Sunday, January 21, 2018


I measured the AKG N60 NC Wireless headphones using a G.R.A.S. Model 43AG ear/cheek simulator, a Clio 10 FW audio analyzer, a laptop computer running TrueRTA software with an M-Audio MobilePre USB audio interface, and a Musical Fidelity V-CAN amp. On the Model 43AG, I used the original KB0065 simulated pinna for most measurements as well as the new KB5000 pinna for certain measurements, as noted. For Bluetooth-sourced measurements, I used a Sony HWS-BTA2W Bluetooth transmitter to send signals from the Clio 10 FW to the headphones. These are “flat” measurements; no diffuse-field or free-field compensation curve was employed.

Frequency response

The N60 NCs’ frequency response (taken with a Bluetooth signal with NC on) looks very by the book, with a rise in bass response at about 100Hz, a strong peak at 3kHz, and a weaker peak between 6 and 7kHz. The level of bass relative to the midrange and treble may be affected to some degree by the gating required for the analyzer to compensate for Bluetooth’s latency; the actual level may be a couple dB higher.

Frequency response

This chart shows the right-channel frequency response of the N60 NC Wireless measured with Bluetooth and NC on, and in wired mode with NC on and off. The difference in response between the Bluetooth and wired modes is negligible (and may be due entirely to response differences caused by the gating used for the Bluetooth measurement). The big difference is when NC is switched on and off: with no NC, the bass response is greatly reduced and the headphones are likely to sound thin. Although I don’t show it in this chart, I also measured the response of a wired connection, adding 70 ohms output impedance to the V-CAN amp’s 5-ohm native output impedance, but saw no notable change in response.

Frequency response

In this chart, the N60 NC Wireless is compared with the response of the original wired version, the N60 NC. It appears that the two headphones were voiced according to somewhat different philosophies.

Frequency response

This chart shows the N60 NCs’ right-channel frequency response measured with the old KB0065 pinna (which I’ve used for years) and G.R.A.S.’s new KB5000 pinna. (I’ll be switching permanently to the new pinna because it more accurately reflects the structure and pliability of the human ear. I include this chart mostly for future reference rather than as something you should draw conclusions from; I intend to show both measurements in every review for at least the next year before I start using only the new pinna.)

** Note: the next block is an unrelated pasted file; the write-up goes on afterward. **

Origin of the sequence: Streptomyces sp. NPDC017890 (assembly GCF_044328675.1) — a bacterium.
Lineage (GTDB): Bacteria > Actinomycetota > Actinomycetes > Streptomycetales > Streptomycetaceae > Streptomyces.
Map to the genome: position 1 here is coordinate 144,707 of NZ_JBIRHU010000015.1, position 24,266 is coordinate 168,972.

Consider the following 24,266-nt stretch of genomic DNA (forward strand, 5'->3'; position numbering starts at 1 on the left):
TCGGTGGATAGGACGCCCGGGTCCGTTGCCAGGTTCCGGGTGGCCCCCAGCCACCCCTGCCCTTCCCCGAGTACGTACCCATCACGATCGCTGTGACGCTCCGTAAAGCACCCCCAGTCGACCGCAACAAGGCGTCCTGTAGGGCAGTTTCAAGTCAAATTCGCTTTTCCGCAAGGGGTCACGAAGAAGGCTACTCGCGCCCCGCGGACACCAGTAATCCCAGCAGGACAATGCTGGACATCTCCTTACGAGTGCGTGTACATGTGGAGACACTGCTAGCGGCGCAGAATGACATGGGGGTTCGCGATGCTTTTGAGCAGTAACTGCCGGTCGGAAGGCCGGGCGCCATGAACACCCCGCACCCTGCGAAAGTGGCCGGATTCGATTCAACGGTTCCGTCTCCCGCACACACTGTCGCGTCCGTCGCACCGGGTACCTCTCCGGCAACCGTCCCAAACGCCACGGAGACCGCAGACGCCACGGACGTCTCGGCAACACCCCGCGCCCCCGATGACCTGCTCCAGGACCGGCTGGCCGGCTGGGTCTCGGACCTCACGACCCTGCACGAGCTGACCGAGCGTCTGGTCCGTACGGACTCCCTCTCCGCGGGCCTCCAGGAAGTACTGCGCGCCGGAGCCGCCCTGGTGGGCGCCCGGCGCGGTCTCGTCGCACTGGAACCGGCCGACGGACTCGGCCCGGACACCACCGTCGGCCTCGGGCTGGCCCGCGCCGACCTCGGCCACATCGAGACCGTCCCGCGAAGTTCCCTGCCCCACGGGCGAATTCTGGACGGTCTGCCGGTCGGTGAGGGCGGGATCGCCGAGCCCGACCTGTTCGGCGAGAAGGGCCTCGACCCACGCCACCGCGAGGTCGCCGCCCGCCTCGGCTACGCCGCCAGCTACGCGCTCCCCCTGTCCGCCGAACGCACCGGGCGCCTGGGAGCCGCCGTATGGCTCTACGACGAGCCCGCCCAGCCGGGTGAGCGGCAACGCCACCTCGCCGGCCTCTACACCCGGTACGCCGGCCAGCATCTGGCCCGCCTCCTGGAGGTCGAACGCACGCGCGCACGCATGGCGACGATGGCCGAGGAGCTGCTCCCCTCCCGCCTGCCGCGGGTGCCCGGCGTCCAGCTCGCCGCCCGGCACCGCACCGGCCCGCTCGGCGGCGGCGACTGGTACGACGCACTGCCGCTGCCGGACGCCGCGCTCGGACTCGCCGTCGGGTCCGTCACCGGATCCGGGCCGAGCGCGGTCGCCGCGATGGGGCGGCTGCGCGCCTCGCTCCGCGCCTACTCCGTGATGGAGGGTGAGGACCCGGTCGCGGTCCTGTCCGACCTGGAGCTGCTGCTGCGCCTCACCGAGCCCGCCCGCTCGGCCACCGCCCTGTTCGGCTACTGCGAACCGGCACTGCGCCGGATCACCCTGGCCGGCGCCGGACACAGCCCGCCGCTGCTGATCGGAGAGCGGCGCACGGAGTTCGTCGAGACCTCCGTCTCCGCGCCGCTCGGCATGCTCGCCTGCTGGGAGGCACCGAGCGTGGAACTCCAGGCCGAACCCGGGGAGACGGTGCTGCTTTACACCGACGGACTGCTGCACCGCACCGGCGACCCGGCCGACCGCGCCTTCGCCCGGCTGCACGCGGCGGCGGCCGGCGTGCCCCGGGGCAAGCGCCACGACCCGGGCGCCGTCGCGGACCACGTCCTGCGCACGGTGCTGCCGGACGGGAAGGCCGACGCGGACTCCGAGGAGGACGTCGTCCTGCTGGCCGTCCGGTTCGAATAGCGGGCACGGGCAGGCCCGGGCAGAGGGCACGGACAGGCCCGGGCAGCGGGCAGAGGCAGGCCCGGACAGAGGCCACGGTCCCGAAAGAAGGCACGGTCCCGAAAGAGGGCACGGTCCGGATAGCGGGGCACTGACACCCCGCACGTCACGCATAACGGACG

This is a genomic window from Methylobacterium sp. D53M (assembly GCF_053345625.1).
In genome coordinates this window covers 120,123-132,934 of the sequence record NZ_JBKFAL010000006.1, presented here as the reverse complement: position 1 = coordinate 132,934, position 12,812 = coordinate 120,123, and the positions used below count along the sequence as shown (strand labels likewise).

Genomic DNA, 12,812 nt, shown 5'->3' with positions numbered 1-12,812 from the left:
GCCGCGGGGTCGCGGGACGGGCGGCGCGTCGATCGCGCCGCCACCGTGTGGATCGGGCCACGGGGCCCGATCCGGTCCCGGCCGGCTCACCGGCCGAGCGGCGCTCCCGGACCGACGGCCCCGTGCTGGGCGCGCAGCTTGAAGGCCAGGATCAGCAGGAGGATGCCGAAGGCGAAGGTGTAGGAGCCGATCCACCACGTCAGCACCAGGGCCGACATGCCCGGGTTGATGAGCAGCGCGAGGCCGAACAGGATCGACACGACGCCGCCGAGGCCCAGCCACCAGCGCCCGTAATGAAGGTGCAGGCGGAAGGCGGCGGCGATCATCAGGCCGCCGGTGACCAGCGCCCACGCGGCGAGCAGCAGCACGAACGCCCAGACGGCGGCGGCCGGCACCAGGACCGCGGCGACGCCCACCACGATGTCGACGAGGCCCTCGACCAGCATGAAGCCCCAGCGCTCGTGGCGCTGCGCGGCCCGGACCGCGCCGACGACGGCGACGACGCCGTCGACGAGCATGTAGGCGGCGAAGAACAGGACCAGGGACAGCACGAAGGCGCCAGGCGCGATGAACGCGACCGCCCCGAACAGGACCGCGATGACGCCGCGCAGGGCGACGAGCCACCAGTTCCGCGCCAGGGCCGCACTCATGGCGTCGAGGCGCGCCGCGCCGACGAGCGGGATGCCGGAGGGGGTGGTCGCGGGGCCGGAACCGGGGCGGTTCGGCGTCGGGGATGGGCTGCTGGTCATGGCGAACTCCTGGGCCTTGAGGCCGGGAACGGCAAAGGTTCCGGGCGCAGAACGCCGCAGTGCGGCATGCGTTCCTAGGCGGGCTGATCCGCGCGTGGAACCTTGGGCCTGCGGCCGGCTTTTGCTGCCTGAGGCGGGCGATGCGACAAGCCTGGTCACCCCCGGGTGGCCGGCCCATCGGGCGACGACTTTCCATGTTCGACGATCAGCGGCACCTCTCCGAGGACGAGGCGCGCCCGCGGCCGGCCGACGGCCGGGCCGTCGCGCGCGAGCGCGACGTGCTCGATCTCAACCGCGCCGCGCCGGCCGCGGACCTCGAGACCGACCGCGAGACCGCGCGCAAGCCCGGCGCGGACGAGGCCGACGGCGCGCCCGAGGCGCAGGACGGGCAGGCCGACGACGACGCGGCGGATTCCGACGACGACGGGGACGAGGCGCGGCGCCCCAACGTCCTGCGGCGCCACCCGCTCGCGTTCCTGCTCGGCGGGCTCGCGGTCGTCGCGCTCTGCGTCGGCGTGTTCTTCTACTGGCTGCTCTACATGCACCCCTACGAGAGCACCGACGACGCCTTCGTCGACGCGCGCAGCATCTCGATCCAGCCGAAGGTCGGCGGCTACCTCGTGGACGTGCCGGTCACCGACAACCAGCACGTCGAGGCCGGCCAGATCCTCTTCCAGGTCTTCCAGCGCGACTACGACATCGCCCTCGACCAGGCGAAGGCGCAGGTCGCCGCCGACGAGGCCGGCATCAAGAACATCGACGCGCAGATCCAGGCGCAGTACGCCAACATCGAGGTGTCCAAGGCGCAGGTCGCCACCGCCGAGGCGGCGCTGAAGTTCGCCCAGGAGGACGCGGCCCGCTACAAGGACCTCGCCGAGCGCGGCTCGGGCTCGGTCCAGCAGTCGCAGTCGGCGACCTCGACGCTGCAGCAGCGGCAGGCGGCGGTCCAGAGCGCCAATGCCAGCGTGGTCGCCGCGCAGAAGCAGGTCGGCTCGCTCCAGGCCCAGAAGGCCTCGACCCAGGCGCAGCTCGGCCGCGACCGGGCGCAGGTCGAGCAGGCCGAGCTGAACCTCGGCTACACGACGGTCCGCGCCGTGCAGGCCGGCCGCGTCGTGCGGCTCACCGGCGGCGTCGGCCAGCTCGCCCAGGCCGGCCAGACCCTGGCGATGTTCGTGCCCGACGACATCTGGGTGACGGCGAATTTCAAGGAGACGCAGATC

Frequency response

This chart shows the N60 NCs’ right-channel frequency response compared with the FRs of three other NC headphone models: the Bose QC35, the PSB M4U 2 (generally considered to rank among the best-sounding NC headphones), and the Sennheiser HD 4.50 BTNC. Except for the AKG’s reduced bass response (possibly due to its on-ear design; the other models are over-ear), its response is within the norm for headphones of this type.


The N60 NCs’ spectral-decay (waterfall) chart shows just a single, very narrow, low-magnitude (-40dB) resonance at 3kHz; this corresponds with the headphones’ lower-treble response peak and won’t be problematic.


The N60 NCs’ total harmonic distortion (THD), measured with a wired connection because the Clio 10 FW’s sine sweeps can’t accommodate Bluetooth’s latency, is effectively unmeasurable, swamped by the measurement’s inherent noise. This is outstanding performance, especially for relatively small on-ear headphones.


In this chart, the external noise level is 85dB SPL; the numbers below that indicate the degree of attenuation of outside sounds. (Note that I recently switched to measuring at a level of 85dB instead of 75dB; this doesn’t change the way the isolation curves look, but an 85dB level lets me get better measurements of NC headphones, which demand a lower noise floor.) The isolation of the N60 NCs is basically about average for NC headphones, but a little above average for an on-ear model -- better than the original N60 NC (which has much smaller earpads), with about a 15dB attenuation right where airplane cabin noise is usually worst: 100-200Hz.


The N60 NCs’ impedance magnitude is very high, which is common for active headphones, and measures the same whether the headphones are powered on or off. I expect that all the high impedance in the bass is the reason for the weak bass response in passive wired mode. The phase shifts from 0° at 20Hz to -72° at 20kHz, which doesn’t matter when the headphone is in active mode.

The N60 NCs’ sensitivity in wired mode, measured between 300Hz and 3kHz with a 1mW signal calculated for 32 ohms impedance, is 104.1dB -- they’ll easily play very loud when you plug them into an airplane seat’s headphone jack.

. . . Brent Butterworth
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